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Sky’s the limit for Colleen Mukuya after maiden marathon win at Milton Keynes

Colleen Mukuya celebrates her victory at the Milton Keynes Marathon. Picture: Milton Keynes Marathon

Colleen Mukuya celebrates her victory at the Milton Keynes Marathon. Picture: Milton Keynes Marathon

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Run Anglia editor Mark Armstrong talks to Colleen Mukuya about her success at the Milton Keynes Marathon earlier this year and her plans for the future

Colleen Mukuya on the move at Gorleston parkrun. Picture: Gorleston parkrunColleen Mukuya on the move at Gorleston parkrun. Picture: Gorleston parkrun

Some people are born to run.

Others aren’t.

But whatever level of ability most runners at some stage give it their all in the search for improvement.

Colleen Mukuya only took up running seriously 18 months ago and she has made astonishing progress during that period.

Colleen Mukuya with her training group. Picture: Colleen MukuyaColleen Mukuya with her training group. Picture: Colleen Mukuya

A sporadic runner in her 20s she decided to take it a bit more seriously when she went under 20 minutes at a parkrun. It’s only since she made this decision she has realised just how good a runner she is.

Following a dedicated training programme has seen the 33-year-old’s times continue to tumble at all distances but her victory at the Milton Keynes Marathon in April is undoubtedly her biggest achievement so far.

Anyone who has run a marathon will know the mind games at play when you tackle your first. The most prominent question of all that continually hounds your thoughts is: can my body really handle this?

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Colleen, or Nicole as she is known to her close friends, asked her body that question earlier this year and it came back with a resounding yes.

Colleen Mukuya on the move with her family at Gorleston parkrun. Picture: Gorleston parkrunColleen Mukuya on the move with her family at Gorleston parkrun. Picture: Gorleston parkrun

To tackle your first marathon and go under three hours is some achievement and it’s a testament to the hard work the nurse from Caister has been willing to put in since taking up the sport.

This girl most definitely can.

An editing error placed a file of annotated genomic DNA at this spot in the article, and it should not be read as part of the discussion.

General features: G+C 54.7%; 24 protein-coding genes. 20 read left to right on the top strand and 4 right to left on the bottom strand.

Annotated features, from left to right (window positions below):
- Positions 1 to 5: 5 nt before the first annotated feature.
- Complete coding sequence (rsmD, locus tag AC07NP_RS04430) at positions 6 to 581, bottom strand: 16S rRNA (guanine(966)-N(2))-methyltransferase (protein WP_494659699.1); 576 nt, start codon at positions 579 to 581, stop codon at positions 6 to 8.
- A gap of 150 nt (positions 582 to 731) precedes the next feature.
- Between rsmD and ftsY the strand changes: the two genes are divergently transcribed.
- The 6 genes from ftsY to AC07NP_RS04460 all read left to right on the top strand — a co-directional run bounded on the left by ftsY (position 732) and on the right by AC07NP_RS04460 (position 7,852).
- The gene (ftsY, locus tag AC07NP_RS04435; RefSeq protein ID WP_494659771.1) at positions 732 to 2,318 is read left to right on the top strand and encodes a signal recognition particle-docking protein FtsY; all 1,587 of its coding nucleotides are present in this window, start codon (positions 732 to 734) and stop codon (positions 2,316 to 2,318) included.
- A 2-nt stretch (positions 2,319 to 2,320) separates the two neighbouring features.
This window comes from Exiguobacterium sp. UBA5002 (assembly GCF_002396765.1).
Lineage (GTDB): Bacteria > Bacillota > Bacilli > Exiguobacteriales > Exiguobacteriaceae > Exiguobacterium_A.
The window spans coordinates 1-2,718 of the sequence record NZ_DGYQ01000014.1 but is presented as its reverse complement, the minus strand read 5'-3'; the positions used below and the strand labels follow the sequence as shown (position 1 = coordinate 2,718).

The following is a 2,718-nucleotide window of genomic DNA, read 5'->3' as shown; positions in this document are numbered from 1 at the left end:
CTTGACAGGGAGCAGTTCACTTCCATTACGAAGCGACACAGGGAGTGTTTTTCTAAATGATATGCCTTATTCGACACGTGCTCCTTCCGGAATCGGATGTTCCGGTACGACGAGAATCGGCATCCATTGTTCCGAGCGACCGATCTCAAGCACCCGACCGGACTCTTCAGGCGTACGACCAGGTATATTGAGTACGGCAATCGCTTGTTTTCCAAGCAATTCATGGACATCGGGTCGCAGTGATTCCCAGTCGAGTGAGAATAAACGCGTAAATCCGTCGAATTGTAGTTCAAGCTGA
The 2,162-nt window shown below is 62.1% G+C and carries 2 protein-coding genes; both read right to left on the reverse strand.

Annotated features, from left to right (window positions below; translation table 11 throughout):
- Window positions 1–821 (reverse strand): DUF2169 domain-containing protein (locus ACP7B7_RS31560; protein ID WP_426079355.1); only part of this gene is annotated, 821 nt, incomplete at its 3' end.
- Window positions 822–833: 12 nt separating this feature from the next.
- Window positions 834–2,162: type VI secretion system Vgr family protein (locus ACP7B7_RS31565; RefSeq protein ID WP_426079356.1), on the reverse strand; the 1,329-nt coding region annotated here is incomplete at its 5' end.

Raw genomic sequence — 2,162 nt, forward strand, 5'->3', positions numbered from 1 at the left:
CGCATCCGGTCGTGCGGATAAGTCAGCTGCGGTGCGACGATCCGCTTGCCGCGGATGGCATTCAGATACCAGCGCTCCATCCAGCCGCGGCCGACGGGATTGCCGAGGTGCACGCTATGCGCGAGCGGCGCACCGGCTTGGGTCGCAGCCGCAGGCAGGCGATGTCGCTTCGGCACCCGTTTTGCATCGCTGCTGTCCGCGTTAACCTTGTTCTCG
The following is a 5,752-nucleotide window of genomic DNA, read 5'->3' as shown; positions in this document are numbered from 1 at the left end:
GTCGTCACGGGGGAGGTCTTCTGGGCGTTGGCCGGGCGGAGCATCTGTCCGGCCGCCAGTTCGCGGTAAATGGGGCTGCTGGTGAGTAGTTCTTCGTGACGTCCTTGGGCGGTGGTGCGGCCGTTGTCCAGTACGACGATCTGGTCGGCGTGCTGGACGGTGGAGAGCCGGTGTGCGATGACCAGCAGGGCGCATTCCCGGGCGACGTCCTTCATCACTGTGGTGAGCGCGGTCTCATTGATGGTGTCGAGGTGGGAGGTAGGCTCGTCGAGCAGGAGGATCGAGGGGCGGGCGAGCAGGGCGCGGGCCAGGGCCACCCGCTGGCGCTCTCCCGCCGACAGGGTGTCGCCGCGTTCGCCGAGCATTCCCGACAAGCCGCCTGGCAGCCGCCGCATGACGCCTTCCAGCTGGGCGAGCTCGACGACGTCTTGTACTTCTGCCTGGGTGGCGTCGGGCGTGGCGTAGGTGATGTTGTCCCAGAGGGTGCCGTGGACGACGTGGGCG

“I had been training over the winter with a group of men who were all training for London and two of them in the group were looking to go under three hours and I was keeping up with them in training. I just thought ‘if they can do it, why can’t I?’”

Whatever training you do it is normally those last six miles of the 26 (and a bit) that makes or breaks a marathon. How you’ve run those 20 will determine how those final six miles feel.

Colleen Mukuya on the move. Picture: Colleen MukuyaColleen Mukuya on the move. Picture: Colleen Mukuya

Colleen admitted to feeling tempted to push it a little bit harder in those early miles but the words of her coach, Robert Chenery, continually bounced around her head.

“Rob said that no matter how good you feel in the first 20 miles do not push it,” she added. “I was tempted a couple of times because my legs felt good but I stuck to his advice luckily.

“The worst I felt was actually in the first few miles when my legs felt really heavy. I really didn’t know what was going on at the time. I had followed a taper plan, which I had stuck to, and my legs just felt like lead. I wondered what was going on.

“I just thought if I feel like this after the first few miles what on earth am I going to feel like at the end?

Colleen Mukuya at the Milton Keynes Marathon. Picture: Colleen MukuyaColleen Mukuya at the Milton Keynes Marathon. Picture: Colleen Mukuya

“Luckily, that leggy feeling went after a few miles and I’ve since learned that it was just how much stored glycogen I had in my legs and once that started to be used I felt good again.”

It was only at the halfway point that Colleen realised just how well the race was going for her.

“They had a group of marshals out in front of me that kept speaking to me and I really didn’t know why! Then it dawned on me that I was the first female but I just stuck to the plan in my head and it was just a great feeling when I crossed the line.”

Her success in Milton Keynes has changed Colleen’s mindset on races and she admits to battling a fear of failing to live up to people’s expectations of her.

“I must admit that I do feel that pressure in races and that has had an impact,” she said. “I get stressed out about it when people see me on the start line and start asking me what time I’m looking to do.

“I’m getting a bit better with it as the more races you do the more you get used to it but whenever I turn up for a race now people expect me to win it.

“I think that’s part of the reason I did so well at Milton Keynes – no-one really knew who I was and that took a bit of the pressure off for me.”

Colleen hopes to do another marathon in the future but is focusing on her speed work for the rest of the year.

As a mother to three young daughters, (Allyna, Olivia and Izzy) she never uses a lack of time as an excuse not to get her training in and if you see a woman tearing her way down the promenade at Gorleston parkrun then it will probably be Colleen…

“I try to get the miles in whatever way I can but it’s really hard sometimes,” said Colleen, who can still go under 20 minutes at a parkrun even running with a buggy. “When I was doing the long runs (for the marathon) I would meet up with my group at 7am so we could get the run done as early as possible and get it out the way.

“But I try to run with my youngest, Izzy, in the buggy and she loves it. She’s used to me doing around 10 miles with her and she really enjoys being outdoors. I like to encourage anyone to buggy run if they can.”

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